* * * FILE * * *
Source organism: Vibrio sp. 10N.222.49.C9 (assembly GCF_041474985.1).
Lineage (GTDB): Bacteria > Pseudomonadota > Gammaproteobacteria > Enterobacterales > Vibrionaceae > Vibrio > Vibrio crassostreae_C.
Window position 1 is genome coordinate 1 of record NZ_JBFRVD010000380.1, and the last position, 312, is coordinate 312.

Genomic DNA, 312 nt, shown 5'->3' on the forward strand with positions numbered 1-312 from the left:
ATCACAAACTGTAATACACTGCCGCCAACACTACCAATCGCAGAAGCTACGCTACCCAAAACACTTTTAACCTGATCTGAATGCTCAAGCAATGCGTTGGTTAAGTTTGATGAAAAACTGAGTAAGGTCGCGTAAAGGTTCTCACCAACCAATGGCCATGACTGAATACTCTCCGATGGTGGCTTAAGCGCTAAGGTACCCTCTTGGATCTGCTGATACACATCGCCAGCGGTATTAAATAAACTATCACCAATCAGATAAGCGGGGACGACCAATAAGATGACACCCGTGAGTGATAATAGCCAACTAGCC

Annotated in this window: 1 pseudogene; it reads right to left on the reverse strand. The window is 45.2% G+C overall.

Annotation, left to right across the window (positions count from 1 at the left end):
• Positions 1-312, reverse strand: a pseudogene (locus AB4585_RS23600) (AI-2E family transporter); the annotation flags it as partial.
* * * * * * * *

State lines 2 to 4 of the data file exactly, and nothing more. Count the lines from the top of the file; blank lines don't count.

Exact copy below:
Lineage (GTDB): Bacteria > Pseudomonadota > Gammaproteobacteria > Enterobacterales > Vibrionaceae > Vibrio > Vibrio crassostreae_C.
Window position 1 is genome coordinate 1 of record NZ_JBFRVD010000380.1, and the last position, 312, is coordinate 312.

Genomic DNA, 312 nt, shown 5'->3' on the forward strand with positions numbered 1-312 from the left: